President Biden and Dr. Anthony Fauci are now wanted for questioning in one small corner of Texas.
Clyde Black, a justice of the peace in sparsely populated Houston County, issued “peace bond” warrants on Wednesday for Mr. Biden and his chief medical adviser, accusing them of breaking various state laws through their allegedly lax immigration policies, restrictive COVID-19 rules and purported threat to Second Amendment rights.
“People in my county are nervous,” Mr. Black said. “Nobody would admit to being scared — folks here aren’t afraid of too much — and people have come to me concerned about what’s happening. They think they might get in trouble if they go to church, some of the mandated stuff with COVID bothers them. They are worried about their ability to speak freely.”
The Marine veteran told The Washington Times, “These folks want to do something. They asked me what we could do.”
He decided to issue the peace bond warrants, his first in 15 years as a justice of the peace. Texas criminal code requires such warrants to state the name of the person whose arrest is sought, and the alleged offenses.
The warrant for Mr. Biden accuses him of “mandatory allowed entry of illegal criminal immigrants; threatening illegal confiscation of personal firearms; endangering lives with mask mandates; ordering mandatory vaccinations; creating panic and fear with false pandemic numbers; creating danger with gender regulations in schools against the laws of the state of Texas.”
The warrant for Dr. Fauci, who is generally recognized as the federal government’s top authority on the pandemic, claims that he has “endangered lives; creating public fear and panic;” and has engaged in “policies denying medicine needed to fight disease and more.”
In both cases, the aggrieved party is listed as “John Doe — Multiple Citizens.”
The president will visit Texas on Friday, to assess the recovery from last week’s harsh winter storm, widespread power outages and lack of drinking water. He’s expected to meet with local officials in Houston, and to visit a COVID health center where people are being vaccinated.
But Mr. Black harbors no illusions about the authorities actually bringing in the president for questioning as a result of his warrant. He also doesn’t pretend that his warrants have much legal force beyond the lines of the Davy Crockett National Forest and the rest of rural Houston County, which lies about 100 miles north of Houston’s city limits.
“It’s a serious warrant to have these people brought before me,” he said of Mr. Biden and Dr. Fauci. “Realistically, however, I doubt the Secret Service will give them up. My authority doesn’t extend beyond state lines. But should they come into Texas, well…”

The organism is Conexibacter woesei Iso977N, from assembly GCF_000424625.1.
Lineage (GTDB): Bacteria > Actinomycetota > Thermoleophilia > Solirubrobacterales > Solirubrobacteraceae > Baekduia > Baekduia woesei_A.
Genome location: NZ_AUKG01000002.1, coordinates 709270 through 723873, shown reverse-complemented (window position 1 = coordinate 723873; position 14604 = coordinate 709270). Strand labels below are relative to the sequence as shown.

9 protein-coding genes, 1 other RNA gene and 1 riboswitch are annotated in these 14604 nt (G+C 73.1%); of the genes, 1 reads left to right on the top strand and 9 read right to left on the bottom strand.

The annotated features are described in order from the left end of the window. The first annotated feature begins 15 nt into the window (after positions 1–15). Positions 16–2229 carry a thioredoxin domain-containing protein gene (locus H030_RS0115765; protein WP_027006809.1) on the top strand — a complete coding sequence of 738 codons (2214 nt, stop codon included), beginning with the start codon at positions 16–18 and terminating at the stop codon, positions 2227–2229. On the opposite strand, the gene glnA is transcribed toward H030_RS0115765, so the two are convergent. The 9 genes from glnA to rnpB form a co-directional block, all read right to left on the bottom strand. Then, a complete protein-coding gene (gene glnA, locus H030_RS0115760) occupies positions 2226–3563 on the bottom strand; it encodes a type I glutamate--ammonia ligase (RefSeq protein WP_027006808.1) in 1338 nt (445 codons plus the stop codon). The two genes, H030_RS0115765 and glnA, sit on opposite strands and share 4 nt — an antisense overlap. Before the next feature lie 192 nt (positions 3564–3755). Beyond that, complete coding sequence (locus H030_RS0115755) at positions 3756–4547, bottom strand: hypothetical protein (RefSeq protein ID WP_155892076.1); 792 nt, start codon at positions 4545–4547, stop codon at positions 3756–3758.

He turned over the warrants to the county sheriff’s office on Wednesday. Mr. Black chuckled at the likely reaction there.
“My sheriff is going to hate me,” he said. “The poor guy is brand new; just got sworn into office.”
Mr. Black said he didn’t issue the warrants as a lark. He said his action has been well-received locally, but he acknowledged it probably won’t go over well beyond the state’s borders.
“It’s been very positive, the reaction from the people who have responded so far,” he said. “I’m not anticipating that will continue to be the case.”
He said the extended COVID lockdowns, combined with the tone and temperament of executive orders from the Biden administration, have done real damage to his community.
“There’s nursing homes where people can’t visit, this has affected livelihoods and people have lost jobs,” Mr. Black said. “These folks want to do something. They asked me what we could do.”
Houston County, the first established in Texas in 1837, has a population of less than 25,000 and is largely comprised of ranchland and farms. The median family income is slightly more than $35,000, and the COVID vaccines are just starting to trickle in, Mr. Black said.
“We’re very rural, a poor county,” he said.
He allowed that not everyone in Houston County has a crystal-clear picture of what is involved with COVID vaccines. But he said many residents were irate earlier when physicians could not prescribe hydroxychloroquine. Some residents are also suspicious of Big Pharma, he said.
While none of this is likely to be alleviated by peace warrants, Mr. Black said the feeling of helplessness running rampant in Houston County compelled him to act.
“I think folks are just glad of some action,” he said. “Something has to be done.”
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